Black Victims of Involuntary Sterilization Speak Out

November 8, 2011  |  

The story of Henrietta Lacks is all too real for a group of black women in North Carolina who have come forward to speak about being involuntarily sterilized in the state over the course of 50 years. While the circumstances of the cases are different—Lacks’ cells were taken from her without her knowledge, while the women in North Carolina were stripped of their reproductive rights—all women were victims of science using black women’s bodies for undisclosed and exploitative purposes.

The group of black women in North Carolina who were victims of forced sterilization were tragically impacted by the eugenics movement, a “scientific” approach to population control that has thankfully since been discredited. The application of eugenics theory sought to eliminate the societal ills of poverty, promiscuity, and alcoholism that were thought to be inherited by sterilizing those with such traits to improve society’s gene pool.

The movement grew in popularity during the 1920s, but was still quite active in North Carolina until 1974. One of the victims who has come forward, Elaine Riddick, was just 13 years old when she became pregnant after a neighbor raped her. After giving birth, the state ordered that she be sterilized and doctors cut and tied off her fallopian tubes, preventing her from having any more children. Even though she was just a child, they deemed her mentally feeble and made a permanent change to her body that altered her entire life. To make matters worse, Riddick wasn’t even aware of what was done to her. It wasn’t until she was 19 and married that she found out she was incapable of having children.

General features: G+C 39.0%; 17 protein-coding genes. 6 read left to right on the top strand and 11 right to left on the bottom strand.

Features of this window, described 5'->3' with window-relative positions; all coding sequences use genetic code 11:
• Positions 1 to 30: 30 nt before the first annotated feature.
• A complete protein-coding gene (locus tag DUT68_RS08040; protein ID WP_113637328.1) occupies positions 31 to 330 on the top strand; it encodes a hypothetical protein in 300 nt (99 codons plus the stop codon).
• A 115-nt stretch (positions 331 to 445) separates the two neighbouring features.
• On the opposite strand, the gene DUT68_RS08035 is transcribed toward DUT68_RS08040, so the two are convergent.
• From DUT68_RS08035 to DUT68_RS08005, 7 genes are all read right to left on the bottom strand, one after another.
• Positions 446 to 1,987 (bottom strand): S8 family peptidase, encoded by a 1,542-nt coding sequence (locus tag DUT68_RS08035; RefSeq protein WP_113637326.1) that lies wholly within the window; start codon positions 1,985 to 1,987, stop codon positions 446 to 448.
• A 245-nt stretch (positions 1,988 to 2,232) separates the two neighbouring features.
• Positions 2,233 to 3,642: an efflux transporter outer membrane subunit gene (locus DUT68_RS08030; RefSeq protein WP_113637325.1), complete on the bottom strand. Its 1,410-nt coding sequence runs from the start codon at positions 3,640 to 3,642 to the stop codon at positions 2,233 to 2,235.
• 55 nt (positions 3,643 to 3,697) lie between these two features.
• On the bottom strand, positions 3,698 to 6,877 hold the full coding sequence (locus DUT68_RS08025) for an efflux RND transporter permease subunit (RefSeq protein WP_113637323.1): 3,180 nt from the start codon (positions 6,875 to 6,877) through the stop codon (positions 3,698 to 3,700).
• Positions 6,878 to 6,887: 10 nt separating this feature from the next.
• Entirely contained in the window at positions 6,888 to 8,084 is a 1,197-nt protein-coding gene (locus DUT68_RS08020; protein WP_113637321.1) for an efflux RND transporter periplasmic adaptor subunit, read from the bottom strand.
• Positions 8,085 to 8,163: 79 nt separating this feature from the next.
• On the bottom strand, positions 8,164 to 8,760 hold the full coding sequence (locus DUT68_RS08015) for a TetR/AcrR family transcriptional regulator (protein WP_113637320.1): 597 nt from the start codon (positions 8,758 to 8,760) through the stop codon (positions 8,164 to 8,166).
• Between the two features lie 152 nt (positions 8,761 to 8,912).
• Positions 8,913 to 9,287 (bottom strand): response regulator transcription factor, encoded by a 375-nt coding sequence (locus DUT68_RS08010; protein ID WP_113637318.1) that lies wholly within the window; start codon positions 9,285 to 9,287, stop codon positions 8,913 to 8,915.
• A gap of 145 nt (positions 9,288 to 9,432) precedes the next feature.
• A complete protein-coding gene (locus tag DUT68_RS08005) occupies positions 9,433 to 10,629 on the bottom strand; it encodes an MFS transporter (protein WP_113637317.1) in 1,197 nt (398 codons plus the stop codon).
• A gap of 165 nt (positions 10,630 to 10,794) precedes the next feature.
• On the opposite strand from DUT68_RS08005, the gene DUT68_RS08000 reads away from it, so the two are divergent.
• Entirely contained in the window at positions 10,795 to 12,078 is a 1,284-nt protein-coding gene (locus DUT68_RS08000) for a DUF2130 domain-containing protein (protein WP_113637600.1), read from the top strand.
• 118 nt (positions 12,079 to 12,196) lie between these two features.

Sadly, as the television news program Rock Center points out, North Carolina was one of 31 states to have a government run eugenics program and by the 1960s, tens of thousands of Americans were sterilized as a result of these programs. What began as a way to control welfare spending on poor white women and men, eventually shifted to targeting more women and more blacks than whites. And Planned Parenthood was famously started as part of this movement, which opened one of its first offices in Harlem. (Planned Parenthood has since abandoned this motivating philosophy.)

In 2002, the state of North Carolina issued an apology to victims of eugenics -related crimes, and a task force was created in 2003 to determine appropriate compensation for the individuals harmed. Figure estimates range from $20,000 to $50,000 each being promised to the approximately 2,000 victims who are still alive — yet eight years later, none of these women has received a dime.

Regardless, can you ever truly put a price on the emotional and physical scars these women have endured? Not being able to conceive, being physically mutilated and “butchered” — the term Elaine Riddick said the doctor used to describe what happened to her when she discovered her mutilation years later.

“I was raped by a perpetrator [who was never charged] and then I was raped by the state of North Carolina,” she said.  “They took something from me both times.”

Riddick went on to painfully relate, “The state of North Carolina, they took something so dearly from me, something that was God given.”